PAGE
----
Making millions for NBA Stars: the high-powered world of super agents David Falk, Curtis Polk and Mike Higgins.
From the Print Edition:
James Woods, May/Jun 97
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As far as FAME's future is concerned, Falk and his colleagues plan to focus on generating post-NBA "opportunities" for the likes of superstars Jordan and Ewing. Falk has other goals: he wants his partners to get more of the credit for FAME's success; he may write a book about business; he would like FAME to be involved in making more movies. Most of all, Falk doesn't want to miss out on the rapidly expanding world of new media; he says FAME is uniquely positioned to capitalize on those opportunities.
"We would like to be, over the next 10 years, one of the groups that's instrumental in forging the marriage between sports as a sports form and entertainment as an entertainment form, to meld the two. I think Space Jam represents an effort in that direction. Our joint venture with Warner Brothers and the six players represents an effort in that direction," Falk says of the movie that had grossed more than $200 million worldwide through February, a figure that is still climbing (the numbers don't include video rentals and sales or merchandising). "We're investigating a number of opportunities right now. We're talking to some entertainment groups that want to be more in a sports environment," Falk adds. "I don't think we started it, but we want to be at the forefront of it."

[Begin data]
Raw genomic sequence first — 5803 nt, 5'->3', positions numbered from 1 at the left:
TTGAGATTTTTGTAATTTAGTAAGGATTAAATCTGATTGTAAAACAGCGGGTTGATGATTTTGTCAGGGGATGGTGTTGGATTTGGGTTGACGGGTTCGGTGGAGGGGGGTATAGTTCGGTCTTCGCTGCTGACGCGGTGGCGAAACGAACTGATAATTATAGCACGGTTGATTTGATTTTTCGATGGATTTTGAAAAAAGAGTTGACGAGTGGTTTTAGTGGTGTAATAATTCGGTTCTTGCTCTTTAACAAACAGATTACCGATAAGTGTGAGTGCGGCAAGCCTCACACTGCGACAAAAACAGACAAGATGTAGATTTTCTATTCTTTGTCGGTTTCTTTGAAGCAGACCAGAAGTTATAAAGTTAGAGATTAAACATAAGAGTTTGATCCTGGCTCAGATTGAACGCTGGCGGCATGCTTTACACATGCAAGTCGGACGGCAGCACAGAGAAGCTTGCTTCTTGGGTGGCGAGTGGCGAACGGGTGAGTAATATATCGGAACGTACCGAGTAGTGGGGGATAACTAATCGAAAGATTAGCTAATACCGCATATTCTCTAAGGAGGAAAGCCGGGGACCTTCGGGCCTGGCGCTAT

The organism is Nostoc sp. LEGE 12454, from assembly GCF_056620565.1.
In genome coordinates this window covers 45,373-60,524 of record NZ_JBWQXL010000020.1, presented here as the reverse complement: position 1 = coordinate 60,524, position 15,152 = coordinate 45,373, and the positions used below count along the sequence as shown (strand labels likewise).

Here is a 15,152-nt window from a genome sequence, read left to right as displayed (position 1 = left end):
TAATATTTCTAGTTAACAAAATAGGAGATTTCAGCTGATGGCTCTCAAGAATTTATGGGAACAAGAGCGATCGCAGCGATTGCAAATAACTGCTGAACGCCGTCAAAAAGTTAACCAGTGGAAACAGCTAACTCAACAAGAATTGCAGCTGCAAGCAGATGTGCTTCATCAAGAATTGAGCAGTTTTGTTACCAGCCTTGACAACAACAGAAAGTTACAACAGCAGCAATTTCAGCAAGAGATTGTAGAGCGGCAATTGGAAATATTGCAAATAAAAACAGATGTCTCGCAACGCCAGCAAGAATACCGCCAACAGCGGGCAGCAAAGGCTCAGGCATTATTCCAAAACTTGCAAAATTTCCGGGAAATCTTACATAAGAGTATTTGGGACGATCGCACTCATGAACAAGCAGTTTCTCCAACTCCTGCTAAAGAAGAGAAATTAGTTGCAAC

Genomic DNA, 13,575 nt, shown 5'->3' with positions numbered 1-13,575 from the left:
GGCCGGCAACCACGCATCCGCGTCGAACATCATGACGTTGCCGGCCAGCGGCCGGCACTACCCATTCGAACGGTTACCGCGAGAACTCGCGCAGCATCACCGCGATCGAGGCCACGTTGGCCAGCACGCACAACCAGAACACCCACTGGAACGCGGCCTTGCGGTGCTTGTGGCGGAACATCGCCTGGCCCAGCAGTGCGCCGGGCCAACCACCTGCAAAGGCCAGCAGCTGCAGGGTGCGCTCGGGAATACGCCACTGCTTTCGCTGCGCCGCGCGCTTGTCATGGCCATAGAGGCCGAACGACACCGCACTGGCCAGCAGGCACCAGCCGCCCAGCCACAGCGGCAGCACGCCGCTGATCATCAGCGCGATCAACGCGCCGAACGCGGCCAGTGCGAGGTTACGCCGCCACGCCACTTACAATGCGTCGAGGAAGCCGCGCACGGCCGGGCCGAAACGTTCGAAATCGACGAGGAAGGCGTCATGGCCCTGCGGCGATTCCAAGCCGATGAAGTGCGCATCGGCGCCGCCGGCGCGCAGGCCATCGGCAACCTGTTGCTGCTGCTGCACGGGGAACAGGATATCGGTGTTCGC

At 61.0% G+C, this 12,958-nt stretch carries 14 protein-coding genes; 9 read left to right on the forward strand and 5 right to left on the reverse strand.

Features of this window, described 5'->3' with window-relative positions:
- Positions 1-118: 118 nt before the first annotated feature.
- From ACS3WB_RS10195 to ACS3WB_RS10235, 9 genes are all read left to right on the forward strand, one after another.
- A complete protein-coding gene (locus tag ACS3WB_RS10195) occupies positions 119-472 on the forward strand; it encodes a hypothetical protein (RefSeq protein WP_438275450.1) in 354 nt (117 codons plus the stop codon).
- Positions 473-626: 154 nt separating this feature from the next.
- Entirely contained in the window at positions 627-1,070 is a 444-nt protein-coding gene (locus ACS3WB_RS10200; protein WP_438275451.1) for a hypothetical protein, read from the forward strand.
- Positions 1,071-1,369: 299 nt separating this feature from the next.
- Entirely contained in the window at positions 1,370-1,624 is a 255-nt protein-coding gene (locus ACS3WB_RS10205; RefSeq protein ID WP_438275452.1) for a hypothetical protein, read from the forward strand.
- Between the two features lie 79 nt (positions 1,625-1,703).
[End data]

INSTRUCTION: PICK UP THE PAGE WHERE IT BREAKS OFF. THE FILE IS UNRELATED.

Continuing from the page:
In the category of opportunities, one potentially record-setting piece of FAME business is coming up this summer: Michael Jordan will be a free agent at the end of the season. Rest assured the Cohiba Robustos and Hoyo de Monterrey double coronas are ready for the celebration.
Alejandro Benes is a writer in Washington, D.C.
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